Building Bridges: New Story Schools' Sandusky Campus and Sandusky Law Enforcement Join Forces to Improve Interactions with Individuals with Autism
Posted: July 12, 2023 | Written By: Lauren Douglas | Category:
On a recent visit to New Story Schools' Sandusky, Ohio campus, a student with Tier-3 level of need including challenges in communication and self-injurious behaviors invited Officer Morton-Hill to sit next to him in class and held his hand. While this interaction may seem insignificant to some, the student’s gesture of trust and comfort speaks volumes about the incredible partnership building between the Sandusky campus and Sandusky Law Enforcement.
This collaboration aims to bridge the gap between law enforcement and individuals with autism, fostering safer and more understanding interactions. "People with autism spectrum disorder (ASD) often face challenges when interacting with law enforcement," explains Anabel McFadden, Head of School at the Sandusky Campus. "We aim to break down stereotypes and create a safe environment for students to interact with officers." Notably, people with disabilities are seven times more likely to have police encounters than the general population. Research has also shown that a limited grasp of the difficulties linked to autism, such as behavioral and communication obstacles, can lead to negative experiences and unnecessary use of force.
Officer Ronta Hill-Morton of Sandusky Police Department visits the school once a week. While traditional police training programs often rely on online or classroom instruction, Officer Hill-Morton recognizes the significance of hands-on learning. “Through my experience with New Story Schools, I have learned that you have to have some sort of connection with the children in order for them to want to communicate with you,” said the officer. “Our presence can be intimidating to some, but I find the more I come around, the more I’m building that connection with the children.” By regularly visiting the school and participating in activities, officers create positive memories and establish rapport with the students.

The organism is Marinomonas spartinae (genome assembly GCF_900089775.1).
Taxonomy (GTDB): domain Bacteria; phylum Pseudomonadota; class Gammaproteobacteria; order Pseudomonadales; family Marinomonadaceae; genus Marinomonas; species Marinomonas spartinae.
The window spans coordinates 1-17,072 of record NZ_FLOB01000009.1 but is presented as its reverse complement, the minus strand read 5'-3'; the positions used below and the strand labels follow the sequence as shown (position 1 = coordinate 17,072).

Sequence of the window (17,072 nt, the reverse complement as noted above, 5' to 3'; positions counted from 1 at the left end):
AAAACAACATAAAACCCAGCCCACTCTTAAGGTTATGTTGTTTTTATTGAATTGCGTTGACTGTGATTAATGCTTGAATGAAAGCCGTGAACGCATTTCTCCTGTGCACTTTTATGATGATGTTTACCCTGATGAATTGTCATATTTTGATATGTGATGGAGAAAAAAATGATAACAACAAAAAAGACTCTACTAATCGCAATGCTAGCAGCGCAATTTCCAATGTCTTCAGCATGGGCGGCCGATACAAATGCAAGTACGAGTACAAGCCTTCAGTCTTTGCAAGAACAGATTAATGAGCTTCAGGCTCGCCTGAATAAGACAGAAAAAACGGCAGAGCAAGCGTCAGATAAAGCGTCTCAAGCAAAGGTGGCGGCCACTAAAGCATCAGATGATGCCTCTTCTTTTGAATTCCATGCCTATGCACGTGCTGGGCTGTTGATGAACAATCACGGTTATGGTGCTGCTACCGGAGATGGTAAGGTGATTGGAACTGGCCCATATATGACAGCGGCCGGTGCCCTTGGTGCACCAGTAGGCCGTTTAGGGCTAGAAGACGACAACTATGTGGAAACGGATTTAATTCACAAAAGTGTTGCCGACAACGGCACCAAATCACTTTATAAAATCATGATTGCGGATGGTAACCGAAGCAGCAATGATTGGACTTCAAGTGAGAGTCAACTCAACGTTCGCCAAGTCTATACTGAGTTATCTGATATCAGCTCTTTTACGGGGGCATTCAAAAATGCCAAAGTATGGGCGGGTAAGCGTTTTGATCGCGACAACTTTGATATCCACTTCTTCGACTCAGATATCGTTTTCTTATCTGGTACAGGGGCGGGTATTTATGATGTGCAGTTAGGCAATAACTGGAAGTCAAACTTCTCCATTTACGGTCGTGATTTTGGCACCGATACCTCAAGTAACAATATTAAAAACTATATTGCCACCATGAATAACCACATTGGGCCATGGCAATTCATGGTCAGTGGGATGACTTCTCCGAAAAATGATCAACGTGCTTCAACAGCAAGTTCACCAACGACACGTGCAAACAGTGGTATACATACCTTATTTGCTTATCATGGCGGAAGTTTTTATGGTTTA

By actively involving the students in the partnership and fostering trust, the collaboration helps to debunk misconceptions and promote understanding between individuals with autism and law enforcement. McFadden encourages all students to interact with the officers. Even those who are nonverbal participate using communication devices, helping students build confidence in communicating with police, and officers understand the many methods of communication that people may use. “This is helpful for students to feel comfortable approaching officers in various settings and to know that they are a safe person to go to for help,” said McFadden. “It also helps to prevent behaviors from happening in the instance that an officer would approach the student.”
The impact of the partnership extends beyond the school and positively affects the students' families. "Our families are very thankful for the opportunity for their students to form relationships with law enforcement," said McFadden. By sharing photos and videos of the interactions, the school reassures families that their children are safe and cared for in the presence of law enforcement. The partnership has also opened the door to collaborations with other community organizations, including the local fire department and Cops4Kids with Autism.
The partnership between New Story Schools' Sandusky Campus and Sandusky Law Enforcement showcases the transformative power of collaboration. Last school year, the department brought K-9s to the school, sparking joy and even encouraging some less outgoing students to participate. “I saw this get some of the children to open up that are usually very quiet during some of my visits,” said Officer Hill-Morton. “They asked questions about our K-9s and told me about the dogs they have at home. This was a great day that I will fondly remember and hope that the children do as well.”
For more resources, visit:
- How Better Understanding Can Support Better Outcomes in Police Interactions with Autistics
- Autism and Law Enforcement: Strategies for Safer Interactions
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